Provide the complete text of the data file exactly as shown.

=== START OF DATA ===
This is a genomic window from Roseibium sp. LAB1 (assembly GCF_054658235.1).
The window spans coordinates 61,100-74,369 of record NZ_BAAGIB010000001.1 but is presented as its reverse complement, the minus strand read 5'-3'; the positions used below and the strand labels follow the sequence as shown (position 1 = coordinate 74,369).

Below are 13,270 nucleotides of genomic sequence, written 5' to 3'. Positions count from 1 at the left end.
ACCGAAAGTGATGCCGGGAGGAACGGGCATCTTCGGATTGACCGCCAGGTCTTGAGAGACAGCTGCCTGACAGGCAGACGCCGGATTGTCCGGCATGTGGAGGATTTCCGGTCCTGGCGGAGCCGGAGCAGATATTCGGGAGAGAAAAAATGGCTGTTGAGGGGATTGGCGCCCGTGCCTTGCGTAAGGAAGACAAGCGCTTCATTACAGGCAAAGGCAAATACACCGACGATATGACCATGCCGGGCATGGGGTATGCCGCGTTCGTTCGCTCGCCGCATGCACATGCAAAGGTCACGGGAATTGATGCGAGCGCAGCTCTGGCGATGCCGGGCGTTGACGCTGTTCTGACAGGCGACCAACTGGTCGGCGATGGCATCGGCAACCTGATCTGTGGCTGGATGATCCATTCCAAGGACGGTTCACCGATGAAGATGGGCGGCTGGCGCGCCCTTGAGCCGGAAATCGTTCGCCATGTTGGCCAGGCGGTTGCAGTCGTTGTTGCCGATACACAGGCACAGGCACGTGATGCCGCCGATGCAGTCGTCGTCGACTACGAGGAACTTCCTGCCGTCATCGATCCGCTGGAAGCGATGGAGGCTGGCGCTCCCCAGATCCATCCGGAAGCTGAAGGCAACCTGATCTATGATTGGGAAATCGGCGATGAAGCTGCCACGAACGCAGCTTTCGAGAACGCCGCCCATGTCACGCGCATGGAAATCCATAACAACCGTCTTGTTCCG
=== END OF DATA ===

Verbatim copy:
This is a genomic window from Roseibium sp. LAB1 (assembly GCF_054658235.1).
The window spans coordinates 61,100-74,369 of record NZ_BAAGIB010000001.1 but is presented as its reverse complement, the minus strand read 5'-3'; the positions used below and the strand labels follow the sequence as shown (position 1 = coordinate 74,369).

Below are 13,270 nucleotides of genomic sequence, written 5' to 3'. Positions count from 1 at the left end.
ACCGAAAGTGATGCCGGGAGGAACGGGCATCTTCGGATTGACCGCCAGGTCTTGAGAGACAGCTGCCTGACAGGCAGACGCCGGATTGTCCGGCATGTGGAGGATTTCCGGTCCTGGCGGAGCCGGAGCAGATATTCGGGAGAGAAAAAATGGCTGTTGAGGGGATTGGCGCCCGTGCCTTGCGTAAGGAAGACAAGCGCTTCATTACAGGCAAAGGCAAATACACCGACGATATGACCATGCCGGGCATGGGGTATGCCGCGTTCGTTCGCTCGCCGCATGCACATGCAAAGGTCACGGGAATTGATGCGAGCGCAGCTCTGGCGATGCCGGGCGTTGACGCTGTTCTGACAGGCGACCAACTGGTCGGCGATGGCATCGGCAACCTGATCTGTGGCTGGATGATCCATTCCAAGGACGGTTCACCGATGAAGATGGGCGGCTGGCGCGCCCTTGAGCCGGAAATCGTTCGCCATGTTGGCCAGGCGGTTGCAGTCGTTGTTGCCGATACACAGGCACAGGCACGTGATGCCGCCGATGCAGTCGTCGTCGACTACGAGGAACTTCCTGCCGTCATCGATCCGCTGGAAGCGATGGAGGCTGGCGCTCCCCAGATCCATCCGGAAGCTGAAGGCAACCTGATCTATGATTGGGAAATCGGCGATGAAGCTGCCACGAACGCAGCTTTCGAGAACGCCGCCCATGTCACGCGCATGGAAATCCATAACAACCGTCTTGTTCCG